The last several days in Venezuela have been absolutely mind-blowing.
Pretty much all the stories you’ve heard are true– countless people eating out of garbage cans, the appalling shortages of basic staples like food, medicine, and even soap… and the lines.
Oh boy, the lines.
The longest lines I saw, in fact, were not at grocery stores, but at banks.
Hundreds of people were queuing up, many of them to pull money out of their accounts to exchange cash on the black market.
Lines snaked through a bank’s cavernously large lobby, continued outside, wrapped around the entire building, and terminated at some point down the street.
Making a simple withdrawal can be an all-day affair.
Perhaps most surprising was how much Venezuela deteriorated since the last time I came here. And I’m concerned that it will continue to get worse… perhaps even much worse… until it gets better.
As I mentioned last week, long-term this place is a veritable gold mine. The natural resources, cheap hydropower production, port facilities, low-cost workforce, abundant factories, etc.
Venezuela is a manufacturer’s dream.
But none of those opportunities can come to pass until this government collapses and there’s a complete reset.
Undoubtedly the Venezuelan government will eventually run out of money, probably within the next two years. It’s nearly a mathematical certainty.
And when they’ll no longer be able to pay the scumbag police and military who shoot peaceful protesters in the face, it’ll be game over.
But until then they’re doing everything they can to strengthen their grip.
A few months ago the government held a sham election here, where citizens exercised their ‘democratic’ right to choose among a bunch of puppet candidates hand-selected by the government.
You can still see the billboards up across Caracas telling people to go vote between the choices given to them by the government. Freedom!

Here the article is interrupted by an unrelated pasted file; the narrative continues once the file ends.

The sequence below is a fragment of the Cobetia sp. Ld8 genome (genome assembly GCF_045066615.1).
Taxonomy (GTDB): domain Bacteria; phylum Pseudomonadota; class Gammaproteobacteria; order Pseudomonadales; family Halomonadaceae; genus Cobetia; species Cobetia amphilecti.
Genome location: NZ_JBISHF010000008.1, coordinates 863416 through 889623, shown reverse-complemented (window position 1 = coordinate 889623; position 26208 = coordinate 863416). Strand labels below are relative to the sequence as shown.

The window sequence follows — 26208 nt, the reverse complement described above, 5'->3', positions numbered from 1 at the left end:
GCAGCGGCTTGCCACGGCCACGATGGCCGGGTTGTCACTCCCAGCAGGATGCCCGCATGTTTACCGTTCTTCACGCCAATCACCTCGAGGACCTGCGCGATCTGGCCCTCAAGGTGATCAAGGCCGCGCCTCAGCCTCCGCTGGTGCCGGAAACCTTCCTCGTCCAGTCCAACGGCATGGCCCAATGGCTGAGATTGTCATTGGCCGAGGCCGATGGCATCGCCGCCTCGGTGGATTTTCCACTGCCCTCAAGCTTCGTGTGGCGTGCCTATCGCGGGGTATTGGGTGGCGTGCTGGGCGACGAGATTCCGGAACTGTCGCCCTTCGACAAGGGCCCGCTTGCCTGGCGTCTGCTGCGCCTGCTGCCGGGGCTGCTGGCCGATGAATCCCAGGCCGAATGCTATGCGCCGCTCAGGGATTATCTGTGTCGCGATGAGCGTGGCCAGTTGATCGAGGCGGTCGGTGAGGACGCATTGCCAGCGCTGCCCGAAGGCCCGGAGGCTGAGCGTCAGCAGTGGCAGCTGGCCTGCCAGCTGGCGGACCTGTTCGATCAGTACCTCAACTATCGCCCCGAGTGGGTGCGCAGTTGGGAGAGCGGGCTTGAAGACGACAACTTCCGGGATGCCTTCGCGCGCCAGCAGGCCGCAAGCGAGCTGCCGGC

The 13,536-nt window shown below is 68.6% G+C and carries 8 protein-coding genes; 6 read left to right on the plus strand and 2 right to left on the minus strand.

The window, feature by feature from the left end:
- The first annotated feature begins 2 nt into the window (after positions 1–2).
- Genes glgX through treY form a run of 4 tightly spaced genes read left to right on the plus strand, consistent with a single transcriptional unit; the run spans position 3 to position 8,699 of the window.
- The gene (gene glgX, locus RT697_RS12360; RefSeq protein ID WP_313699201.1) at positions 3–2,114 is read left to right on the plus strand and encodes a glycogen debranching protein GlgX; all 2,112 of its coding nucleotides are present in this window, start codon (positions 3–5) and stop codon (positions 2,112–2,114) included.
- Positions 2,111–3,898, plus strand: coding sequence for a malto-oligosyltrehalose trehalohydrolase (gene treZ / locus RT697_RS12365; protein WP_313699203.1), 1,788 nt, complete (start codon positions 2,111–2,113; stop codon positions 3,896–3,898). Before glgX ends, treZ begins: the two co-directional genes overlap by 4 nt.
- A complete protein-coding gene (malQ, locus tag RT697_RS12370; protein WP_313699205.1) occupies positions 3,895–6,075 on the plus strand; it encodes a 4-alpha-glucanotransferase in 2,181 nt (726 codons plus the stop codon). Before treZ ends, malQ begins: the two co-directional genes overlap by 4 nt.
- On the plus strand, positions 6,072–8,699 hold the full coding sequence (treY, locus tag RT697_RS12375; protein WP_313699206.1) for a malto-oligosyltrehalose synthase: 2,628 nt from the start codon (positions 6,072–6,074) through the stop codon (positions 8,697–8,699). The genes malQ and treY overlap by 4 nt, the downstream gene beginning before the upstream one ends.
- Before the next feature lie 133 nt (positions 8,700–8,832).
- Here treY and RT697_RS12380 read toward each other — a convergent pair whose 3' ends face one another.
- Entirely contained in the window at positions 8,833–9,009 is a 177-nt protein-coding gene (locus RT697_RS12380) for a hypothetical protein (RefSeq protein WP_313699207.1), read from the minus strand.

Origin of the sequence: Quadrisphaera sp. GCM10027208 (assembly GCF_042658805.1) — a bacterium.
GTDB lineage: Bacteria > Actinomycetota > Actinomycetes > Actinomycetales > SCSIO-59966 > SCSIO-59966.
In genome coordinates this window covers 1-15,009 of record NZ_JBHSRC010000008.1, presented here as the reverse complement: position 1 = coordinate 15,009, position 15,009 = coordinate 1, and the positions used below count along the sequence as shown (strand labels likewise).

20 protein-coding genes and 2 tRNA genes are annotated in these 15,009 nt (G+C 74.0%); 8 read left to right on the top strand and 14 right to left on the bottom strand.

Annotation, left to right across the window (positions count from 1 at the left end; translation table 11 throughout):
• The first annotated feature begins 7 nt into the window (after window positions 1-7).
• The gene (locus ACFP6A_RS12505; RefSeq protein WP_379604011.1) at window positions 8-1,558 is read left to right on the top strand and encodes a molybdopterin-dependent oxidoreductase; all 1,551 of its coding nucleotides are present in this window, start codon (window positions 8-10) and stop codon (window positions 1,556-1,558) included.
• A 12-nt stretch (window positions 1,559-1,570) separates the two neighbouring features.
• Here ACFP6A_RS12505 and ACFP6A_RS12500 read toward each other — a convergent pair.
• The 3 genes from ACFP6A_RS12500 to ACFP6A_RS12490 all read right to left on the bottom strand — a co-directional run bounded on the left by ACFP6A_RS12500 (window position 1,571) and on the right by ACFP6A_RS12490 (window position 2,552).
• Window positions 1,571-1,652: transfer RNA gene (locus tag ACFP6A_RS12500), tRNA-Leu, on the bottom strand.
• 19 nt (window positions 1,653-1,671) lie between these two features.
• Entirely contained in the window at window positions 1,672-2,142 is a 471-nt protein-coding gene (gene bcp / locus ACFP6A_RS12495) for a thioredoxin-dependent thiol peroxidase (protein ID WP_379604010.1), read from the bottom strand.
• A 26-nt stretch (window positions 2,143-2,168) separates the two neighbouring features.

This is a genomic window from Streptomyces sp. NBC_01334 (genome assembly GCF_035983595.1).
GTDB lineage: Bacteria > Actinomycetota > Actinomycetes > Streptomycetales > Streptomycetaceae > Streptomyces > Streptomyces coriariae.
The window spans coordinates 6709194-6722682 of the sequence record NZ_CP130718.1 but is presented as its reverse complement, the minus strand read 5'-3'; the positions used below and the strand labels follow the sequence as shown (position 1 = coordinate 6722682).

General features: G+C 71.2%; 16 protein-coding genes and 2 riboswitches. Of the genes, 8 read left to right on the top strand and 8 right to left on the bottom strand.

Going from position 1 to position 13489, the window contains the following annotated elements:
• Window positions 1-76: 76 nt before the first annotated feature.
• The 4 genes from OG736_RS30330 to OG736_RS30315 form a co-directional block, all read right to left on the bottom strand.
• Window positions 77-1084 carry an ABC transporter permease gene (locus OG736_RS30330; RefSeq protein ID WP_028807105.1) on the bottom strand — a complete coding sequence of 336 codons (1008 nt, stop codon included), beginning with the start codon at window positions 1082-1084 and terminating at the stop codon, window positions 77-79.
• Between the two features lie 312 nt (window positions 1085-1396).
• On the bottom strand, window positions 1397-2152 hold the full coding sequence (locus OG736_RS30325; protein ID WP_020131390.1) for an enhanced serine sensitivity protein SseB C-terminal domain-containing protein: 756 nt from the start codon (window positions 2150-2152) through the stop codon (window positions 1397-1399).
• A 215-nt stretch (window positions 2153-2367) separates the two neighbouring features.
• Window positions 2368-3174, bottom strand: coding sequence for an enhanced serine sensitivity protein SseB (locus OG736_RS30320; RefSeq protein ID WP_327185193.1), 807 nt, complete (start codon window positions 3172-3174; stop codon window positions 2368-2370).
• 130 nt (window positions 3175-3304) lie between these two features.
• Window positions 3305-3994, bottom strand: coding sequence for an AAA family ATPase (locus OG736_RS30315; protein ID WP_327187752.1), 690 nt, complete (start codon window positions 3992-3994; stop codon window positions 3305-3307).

You’d think that such oppressive tactics to keep a population under control would only exist in brutal dictatorships like Venezuela or North Korea.
But then we witnessed the events in Spain over the weekend where millions of people in the Catalan region went out to vote on independence for their region.
The Spanish government loves democracy so much that they sent tens of thousands of police around the region to confiscate ballots, shut down polling stations, and beat-up peaceful citizens.
This is ‘Nightstick Democracy’ at its finest.
And in a most Orwellian statement, Spanish Prime Minister Mariano Rajoy told reporters later on Sunday that “there was no referendum in Catalonia today. . .”
It was like some Jedi mind trick trying to hide the fact that more than 2 million Catalans voted for independence.
I’m reminded of that old quote, often attributed to Soviet dictator Josef Stalin, that basically says “It’s not the people who vote that counts, it’s the people who count the votes.”
(According to the memoirs of Stalin’s personal secretary, the actual quote was “I consider it completely unimportant who in the party will vote, or how; but what is extraordinarily important is this– who will count the votes, and how.”)
This is pretty pathetic: we are ‘free’, as long as we only vote when they give us permission and choose among the options that they provide us.
A few months ago when writing about Venezuela, I concluded that blockchain technology could fix this.
Think about it– in 2017, it’s pretty ridiculous that people have to go down to a polling station to stuff a paper ballot into a box, all of which will be counted by hand.
Blockchain technology would ensure that everyone registered has exactly one vote, and that every vote is counted once.
No more lost ballots. No more tampering. No more miscounts and recounts. No more voter fraud.
Plus, blockchain voting can be cryptologically hashed to ensure secrecy, as well as provide an easy way for ANY candidate to be nominated.
And compared to the cost of legions of human beings required to supervise and count votes, in addition to the logistical cost of printing and moving all that paper, a Blockchain vote is MUCH cheaper.
A blockchain vote would be a clear, independent, indisputable expression to the world that millions of Venezuelans reject their government… and that millions of Catalans desire independence from Spain.
This isn’t some far-fetched idea. These tools already exist, as do the means to implement them, including identity validation to ensure that every registrant is eligible to vote.
When the game is rigged, there are really only two choices available: stop playing. Or change the game.
And this is absolutely game-changing technology.